By James Feucht, Ph.D., Colorado State University Cooperative Extension specialist, landscape plants.
A healthy tree has the capacity to chemically defend itself.
That's because trees have built-in antiseptics. When microbes and insects attack healthy trees, or when trees are damaged by lawnmowers, poor pruning practices or storms, compounds go to work in the vicinity of the wound to help defend the tree against infection.
Dr. Alex Shigo, a forest pathologist, has found that, when wounding occurs, a deciduous tree isolates the injury by forming phenolic compounds. Conifers form terpenes. These compounds manifest themselves as more-or-less wedge-shaped areas of wood adjacent to the wound. These areas "wall off" the injury slowing down or stopping invasions of microbes and insects.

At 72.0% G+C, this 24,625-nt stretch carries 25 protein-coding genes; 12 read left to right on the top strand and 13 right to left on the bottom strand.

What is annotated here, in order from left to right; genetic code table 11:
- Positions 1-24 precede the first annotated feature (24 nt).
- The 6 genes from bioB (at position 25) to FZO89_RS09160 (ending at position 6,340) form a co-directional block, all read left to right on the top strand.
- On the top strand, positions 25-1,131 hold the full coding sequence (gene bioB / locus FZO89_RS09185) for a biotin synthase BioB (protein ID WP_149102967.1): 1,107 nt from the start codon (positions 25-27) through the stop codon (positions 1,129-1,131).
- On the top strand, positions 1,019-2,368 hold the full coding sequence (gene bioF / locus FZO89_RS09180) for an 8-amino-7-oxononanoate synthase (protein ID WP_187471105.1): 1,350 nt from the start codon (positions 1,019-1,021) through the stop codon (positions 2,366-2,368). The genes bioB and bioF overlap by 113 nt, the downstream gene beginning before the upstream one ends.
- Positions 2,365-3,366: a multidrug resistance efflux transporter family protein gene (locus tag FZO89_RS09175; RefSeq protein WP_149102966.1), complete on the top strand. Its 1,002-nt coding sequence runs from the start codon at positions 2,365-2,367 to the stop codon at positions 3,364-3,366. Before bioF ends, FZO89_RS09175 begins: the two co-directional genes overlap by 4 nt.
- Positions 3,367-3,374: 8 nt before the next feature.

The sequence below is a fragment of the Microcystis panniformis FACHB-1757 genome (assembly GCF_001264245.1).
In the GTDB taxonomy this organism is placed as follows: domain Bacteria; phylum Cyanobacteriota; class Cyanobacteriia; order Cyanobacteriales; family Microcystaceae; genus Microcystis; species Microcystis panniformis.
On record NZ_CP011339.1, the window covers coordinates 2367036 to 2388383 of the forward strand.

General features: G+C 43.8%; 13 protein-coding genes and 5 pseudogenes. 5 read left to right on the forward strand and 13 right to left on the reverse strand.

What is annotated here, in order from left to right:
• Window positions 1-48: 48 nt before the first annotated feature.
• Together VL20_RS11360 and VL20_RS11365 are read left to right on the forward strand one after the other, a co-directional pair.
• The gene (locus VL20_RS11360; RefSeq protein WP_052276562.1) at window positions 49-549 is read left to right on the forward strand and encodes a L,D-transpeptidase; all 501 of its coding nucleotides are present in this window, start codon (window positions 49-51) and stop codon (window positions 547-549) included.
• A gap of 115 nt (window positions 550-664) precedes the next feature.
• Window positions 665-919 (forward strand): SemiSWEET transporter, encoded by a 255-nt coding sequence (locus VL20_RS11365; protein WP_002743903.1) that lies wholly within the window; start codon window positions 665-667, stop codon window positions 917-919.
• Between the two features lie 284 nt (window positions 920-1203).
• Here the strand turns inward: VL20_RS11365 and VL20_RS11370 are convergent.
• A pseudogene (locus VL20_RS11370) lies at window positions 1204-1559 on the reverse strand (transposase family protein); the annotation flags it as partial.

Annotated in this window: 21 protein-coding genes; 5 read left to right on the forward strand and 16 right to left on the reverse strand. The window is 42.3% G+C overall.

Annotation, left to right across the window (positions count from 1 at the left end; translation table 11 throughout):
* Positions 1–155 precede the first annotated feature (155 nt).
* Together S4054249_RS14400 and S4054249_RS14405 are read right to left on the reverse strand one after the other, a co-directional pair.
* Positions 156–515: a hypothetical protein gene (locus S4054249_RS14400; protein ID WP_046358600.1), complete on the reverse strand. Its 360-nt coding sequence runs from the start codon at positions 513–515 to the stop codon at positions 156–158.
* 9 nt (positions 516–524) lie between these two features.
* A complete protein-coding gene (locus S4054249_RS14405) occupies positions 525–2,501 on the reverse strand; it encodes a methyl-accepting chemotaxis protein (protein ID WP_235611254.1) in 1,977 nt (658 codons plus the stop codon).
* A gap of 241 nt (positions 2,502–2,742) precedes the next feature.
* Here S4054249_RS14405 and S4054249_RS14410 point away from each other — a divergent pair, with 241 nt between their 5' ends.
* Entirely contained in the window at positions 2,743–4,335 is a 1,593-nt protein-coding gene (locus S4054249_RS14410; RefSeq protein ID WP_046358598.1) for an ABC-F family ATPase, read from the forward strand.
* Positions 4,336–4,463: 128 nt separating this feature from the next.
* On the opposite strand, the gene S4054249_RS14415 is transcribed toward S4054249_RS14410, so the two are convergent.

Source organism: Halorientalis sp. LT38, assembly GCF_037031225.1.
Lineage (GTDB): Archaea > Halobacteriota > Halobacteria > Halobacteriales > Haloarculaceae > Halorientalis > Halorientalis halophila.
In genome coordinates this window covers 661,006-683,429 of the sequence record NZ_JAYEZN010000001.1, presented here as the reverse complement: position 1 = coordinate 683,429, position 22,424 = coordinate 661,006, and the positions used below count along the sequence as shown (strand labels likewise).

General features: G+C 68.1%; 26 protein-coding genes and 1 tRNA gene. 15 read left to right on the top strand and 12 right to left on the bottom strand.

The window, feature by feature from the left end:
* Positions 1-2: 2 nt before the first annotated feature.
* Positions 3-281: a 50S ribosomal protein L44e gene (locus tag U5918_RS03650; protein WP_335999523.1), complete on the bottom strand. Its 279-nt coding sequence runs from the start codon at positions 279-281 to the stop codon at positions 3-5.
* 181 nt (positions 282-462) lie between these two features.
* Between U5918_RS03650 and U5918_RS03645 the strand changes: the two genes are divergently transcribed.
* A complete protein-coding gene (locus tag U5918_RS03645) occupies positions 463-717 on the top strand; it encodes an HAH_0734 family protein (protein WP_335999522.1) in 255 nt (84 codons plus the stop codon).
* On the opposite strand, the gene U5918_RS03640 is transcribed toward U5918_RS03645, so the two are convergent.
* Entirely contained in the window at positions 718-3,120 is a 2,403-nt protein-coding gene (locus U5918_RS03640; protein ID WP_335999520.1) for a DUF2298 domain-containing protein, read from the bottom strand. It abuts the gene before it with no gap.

Trees in poor health have a poorer ability to defend themselves because they have less reserve energy to form defensive chemicals.
Photo: Judy Sedbrook
© CSU/Denver County Extension Master Gardener 2010
888 E. Iliff Avenue, Denver, CO 80210
Date last revised: 01/05/2010